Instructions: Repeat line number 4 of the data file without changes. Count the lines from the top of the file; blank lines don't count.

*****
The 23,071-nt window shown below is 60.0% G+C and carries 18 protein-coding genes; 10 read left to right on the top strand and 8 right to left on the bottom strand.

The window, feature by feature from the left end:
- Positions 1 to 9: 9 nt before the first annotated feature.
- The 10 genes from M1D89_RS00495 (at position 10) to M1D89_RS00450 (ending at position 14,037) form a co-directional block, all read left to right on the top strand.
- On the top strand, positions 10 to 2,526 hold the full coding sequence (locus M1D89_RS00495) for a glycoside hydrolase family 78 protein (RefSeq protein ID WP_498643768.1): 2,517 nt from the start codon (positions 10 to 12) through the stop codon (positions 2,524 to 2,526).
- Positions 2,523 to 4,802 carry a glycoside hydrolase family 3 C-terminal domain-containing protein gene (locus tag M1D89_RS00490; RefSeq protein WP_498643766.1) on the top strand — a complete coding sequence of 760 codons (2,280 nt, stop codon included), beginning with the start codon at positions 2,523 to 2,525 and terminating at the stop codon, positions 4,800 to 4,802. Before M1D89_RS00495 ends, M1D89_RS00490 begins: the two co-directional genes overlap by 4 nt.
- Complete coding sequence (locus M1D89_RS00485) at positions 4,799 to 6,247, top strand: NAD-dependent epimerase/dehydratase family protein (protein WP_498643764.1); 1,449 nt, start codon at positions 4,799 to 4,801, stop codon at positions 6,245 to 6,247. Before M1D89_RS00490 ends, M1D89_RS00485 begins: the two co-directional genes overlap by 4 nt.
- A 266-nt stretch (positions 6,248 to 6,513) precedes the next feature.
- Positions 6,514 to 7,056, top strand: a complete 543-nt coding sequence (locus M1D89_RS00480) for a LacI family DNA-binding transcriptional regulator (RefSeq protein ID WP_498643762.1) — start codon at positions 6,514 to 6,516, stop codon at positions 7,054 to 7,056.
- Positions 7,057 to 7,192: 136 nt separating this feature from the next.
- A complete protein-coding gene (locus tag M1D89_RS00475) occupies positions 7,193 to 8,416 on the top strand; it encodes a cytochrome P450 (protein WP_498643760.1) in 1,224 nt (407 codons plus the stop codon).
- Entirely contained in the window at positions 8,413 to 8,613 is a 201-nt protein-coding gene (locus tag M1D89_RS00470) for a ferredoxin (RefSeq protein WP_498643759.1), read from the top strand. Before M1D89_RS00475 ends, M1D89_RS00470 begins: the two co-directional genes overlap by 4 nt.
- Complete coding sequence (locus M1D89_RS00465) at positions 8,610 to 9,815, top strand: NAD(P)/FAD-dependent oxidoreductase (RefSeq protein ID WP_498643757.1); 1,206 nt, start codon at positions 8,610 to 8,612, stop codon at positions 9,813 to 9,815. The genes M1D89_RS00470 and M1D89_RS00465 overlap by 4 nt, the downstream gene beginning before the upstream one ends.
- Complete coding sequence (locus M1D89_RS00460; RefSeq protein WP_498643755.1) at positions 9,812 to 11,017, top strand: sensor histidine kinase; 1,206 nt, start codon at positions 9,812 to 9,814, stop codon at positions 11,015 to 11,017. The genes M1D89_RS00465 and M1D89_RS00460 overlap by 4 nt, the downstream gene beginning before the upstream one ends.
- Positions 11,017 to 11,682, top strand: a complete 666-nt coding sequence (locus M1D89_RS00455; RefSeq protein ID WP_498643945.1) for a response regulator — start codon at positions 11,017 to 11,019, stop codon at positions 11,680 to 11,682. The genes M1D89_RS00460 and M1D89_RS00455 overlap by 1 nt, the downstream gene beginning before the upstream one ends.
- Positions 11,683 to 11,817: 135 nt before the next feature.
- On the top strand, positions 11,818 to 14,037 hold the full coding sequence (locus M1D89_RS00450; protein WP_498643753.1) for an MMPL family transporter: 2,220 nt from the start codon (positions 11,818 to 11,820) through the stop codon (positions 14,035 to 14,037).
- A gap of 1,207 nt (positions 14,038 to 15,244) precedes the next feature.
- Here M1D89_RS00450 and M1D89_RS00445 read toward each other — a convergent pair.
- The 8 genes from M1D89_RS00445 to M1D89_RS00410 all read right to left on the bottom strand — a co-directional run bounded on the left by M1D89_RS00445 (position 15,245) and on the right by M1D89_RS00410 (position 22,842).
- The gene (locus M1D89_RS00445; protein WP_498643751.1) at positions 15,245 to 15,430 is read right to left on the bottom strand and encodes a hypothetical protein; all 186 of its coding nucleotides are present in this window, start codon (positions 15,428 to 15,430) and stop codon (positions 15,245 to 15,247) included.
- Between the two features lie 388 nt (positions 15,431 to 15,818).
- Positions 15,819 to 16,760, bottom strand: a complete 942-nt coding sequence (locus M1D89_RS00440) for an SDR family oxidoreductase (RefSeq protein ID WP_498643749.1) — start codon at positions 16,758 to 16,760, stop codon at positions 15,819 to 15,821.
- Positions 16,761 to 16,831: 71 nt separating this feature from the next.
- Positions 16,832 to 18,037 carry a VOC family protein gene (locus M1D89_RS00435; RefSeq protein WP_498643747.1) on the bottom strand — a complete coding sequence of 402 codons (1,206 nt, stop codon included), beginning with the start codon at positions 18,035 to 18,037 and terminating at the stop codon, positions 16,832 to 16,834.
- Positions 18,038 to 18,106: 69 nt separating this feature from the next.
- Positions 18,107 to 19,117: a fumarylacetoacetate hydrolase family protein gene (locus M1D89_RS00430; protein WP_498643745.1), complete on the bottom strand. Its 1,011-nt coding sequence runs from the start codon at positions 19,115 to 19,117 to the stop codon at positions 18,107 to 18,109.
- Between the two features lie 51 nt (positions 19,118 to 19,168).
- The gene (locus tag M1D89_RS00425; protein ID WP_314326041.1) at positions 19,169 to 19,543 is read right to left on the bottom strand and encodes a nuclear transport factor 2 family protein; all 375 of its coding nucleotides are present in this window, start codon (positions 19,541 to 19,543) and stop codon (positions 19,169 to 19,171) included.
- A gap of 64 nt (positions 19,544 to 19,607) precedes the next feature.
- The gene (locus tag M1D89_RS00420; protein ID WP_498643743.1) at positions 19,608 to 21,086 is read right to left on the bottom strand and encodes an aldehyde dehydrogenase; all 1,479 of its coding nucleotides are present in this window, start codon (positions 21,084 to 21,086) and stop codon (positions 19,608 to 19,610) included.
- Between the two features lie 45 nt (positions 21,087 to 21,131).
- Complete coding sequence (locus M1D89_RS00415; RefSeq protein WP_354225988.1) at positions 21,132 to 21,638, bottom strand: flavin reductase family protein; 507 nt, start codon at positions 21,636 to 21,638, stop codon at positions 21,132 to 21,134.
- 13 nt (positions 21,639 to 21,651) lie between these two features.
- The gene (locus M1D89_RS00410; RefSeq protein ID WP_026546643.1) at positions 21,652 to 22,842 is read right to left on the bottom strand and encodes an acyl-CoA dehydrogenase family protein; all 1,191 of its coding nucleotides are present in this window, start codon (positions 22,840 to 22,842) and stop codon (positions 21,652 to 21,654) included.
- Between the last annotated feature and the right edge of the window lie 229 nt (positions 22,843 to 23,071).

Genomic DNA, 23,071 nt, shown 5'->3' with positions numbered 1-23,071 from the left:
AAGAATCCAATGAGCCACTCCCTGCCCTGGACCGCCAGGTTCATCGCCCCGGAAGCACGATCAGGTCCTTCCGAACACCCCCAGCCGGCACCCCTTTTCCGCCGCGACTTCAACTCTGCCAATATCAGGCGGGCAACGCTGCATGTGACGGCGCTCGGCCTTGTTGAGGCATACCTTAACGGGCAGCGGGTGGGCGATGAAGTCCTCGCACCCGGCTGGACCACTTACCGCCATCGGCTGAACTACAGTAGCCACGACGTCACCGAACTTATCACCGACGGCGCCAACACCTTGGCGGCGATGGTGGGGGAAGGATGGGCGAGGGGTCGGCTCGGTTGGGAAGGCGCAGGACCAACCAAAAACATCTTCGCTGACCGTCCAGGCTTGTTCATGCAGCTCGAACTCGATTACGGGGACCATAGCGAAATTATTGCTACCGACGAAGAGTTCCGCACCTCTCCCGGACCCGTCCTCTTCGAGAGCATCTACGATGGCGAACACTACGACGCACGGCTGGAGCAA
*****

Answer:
- The 10 genes from M1D89_RS00495 (at position 10) to M1D89_RS00450 (ending at position 14,037) form a co-directional block, all read left to right on the top strand.